Alfie creator Shirley Hughes, children’s laureate Chris Riddell and award-winning novelist Malorie Blackman are among the 23 British contenders for the Astrid Lindgren memorial award, the world’s largest prize for children’s literature.
Won this year by Meg Rosoff, the SEK 5m prize receives nominations from literary experts around the world, with 226 candidates from 60 countries in the running for this year’s prize. The nominees can be writers, illustrators, reading promoters or storytellers, but must produce work “of the highest artistic quality”, featuring Pippi Longstocking author Lindgren’s own “humanistic values”. Last year, judges said that, “like Astrid Lindgren, Rosoff empathises completely with young people and is utterly loyal to them”.
This year, the UK has fielded the largest number of nominations for the award, with the authors Allan Ahlberg and David Almond among the 23 contenders, who also include the illustrators Jan Pienkowski, Riddell and Quentin Blake. Neil Gaiman is also nominated this year, as are Michael Morpurgo, Patrick Ness and Michael Foreman.
Irish nominees include Artemis Fowl author Eoin Colfer, while other candidates come from countries ranging from Japan to Iran. American nominees include Judy Blume, Ursula K LeGuin and The Hungry Caterpillar author and illustrator Eric Carle.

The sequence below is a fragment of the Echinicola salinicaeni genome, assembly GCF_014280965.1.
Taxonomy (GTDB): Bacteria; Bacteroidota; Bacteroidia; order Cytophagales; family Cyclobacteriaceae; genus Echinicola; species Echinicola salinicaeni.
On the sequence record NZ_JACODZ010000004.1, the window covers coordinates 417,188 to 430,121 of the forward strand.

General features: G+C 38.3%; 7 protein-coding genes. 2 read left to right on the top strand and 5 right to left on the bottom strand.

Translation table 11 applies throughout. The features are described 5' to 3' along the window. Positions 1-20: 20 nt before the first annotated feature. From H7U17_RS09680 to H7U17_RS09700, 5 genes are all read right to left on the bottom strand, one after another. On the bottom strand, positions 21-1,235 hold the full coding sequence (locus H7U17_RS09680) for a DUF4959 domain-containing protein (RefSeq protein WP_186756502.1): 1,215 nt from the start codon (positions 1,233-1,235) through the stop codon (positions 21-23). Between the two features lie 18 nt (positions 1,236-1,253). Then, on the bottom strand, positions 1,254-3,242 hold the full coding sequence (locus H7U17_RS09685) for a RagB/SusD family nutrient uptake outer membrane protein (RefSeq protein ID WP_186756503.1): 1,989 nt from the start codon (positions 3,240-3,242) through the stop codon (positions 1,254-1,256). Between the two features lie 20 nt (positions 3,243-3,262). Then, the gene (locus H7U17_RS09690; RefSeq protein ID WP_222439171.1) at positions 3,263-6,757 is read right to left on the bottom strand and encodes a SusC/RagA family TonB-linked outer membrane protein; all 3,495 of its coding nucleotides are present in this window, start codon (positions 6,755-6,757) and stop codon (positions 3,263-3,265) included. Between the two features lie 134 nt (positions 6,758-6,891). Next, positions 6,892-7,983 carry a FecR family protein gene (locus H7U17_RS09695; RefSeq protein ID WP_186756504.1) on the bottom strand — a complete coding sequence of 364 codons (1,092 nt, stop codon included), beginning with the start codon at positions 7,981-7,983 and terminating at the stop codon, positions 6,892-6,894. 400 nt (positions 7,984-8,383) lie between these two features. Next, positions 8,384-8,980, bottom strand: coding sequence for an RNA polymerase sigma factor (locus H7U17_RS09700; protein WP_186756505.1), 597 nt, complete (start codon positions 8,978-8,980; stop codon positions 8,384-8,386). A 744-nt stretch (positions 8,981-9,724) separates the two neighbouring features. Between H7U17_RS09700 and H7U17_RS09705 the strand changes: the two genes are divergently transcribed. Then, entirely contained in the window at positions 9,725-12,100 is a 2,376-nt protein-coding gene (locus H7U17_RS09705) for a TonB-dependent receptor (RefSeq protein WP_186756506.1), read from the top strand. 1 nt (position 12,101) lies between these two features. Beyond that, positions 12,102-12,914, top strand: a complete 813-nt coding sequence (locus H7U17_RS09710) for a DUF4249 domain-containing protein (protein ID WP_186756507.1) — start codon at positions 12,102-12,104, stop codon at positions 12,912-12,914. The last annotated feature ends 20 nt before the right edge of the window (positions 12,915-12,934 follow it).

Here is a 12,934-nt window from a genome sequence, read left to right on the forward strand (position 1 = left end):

“We in the jury are very much looking forward to learning more about the works and the activities of the candidates, said jury chairman Prof Boel Westin. “The nomination list is a goldmine for anyone interested in international children’s and YA literature. I hope that this list will be spread and used in all possible situations concerning reading and storytelling.”
The winner will be announced on 4 April, joining a list of former laureates that includes Maurice Sendak, Philip Pullman, Swedish author Barbro Lindgren and the Project for the Study of Alternative Education in South Africa (Praesa), a reading and literature organisation.
On winning the award last year, Rosoff said it gave her an “extraordinary sense of affirmation”. She said: “I do genuinely believe, and I tell my students, that your job as a writer is not to read reviews or Goodreads or to be on Twitter drumming up business, but to write books. The goal of writing is to write, not to pay attention to accolades. But on the other hand, it does make a difference.
“It feels amazing. I can’t get over it. My last two books in the UK weren’t even shortlisted for the Carnegie … so it’s really nice to have affirmation from the international community, especially when so many people on the list are either madly famous, or who I just admire so much.”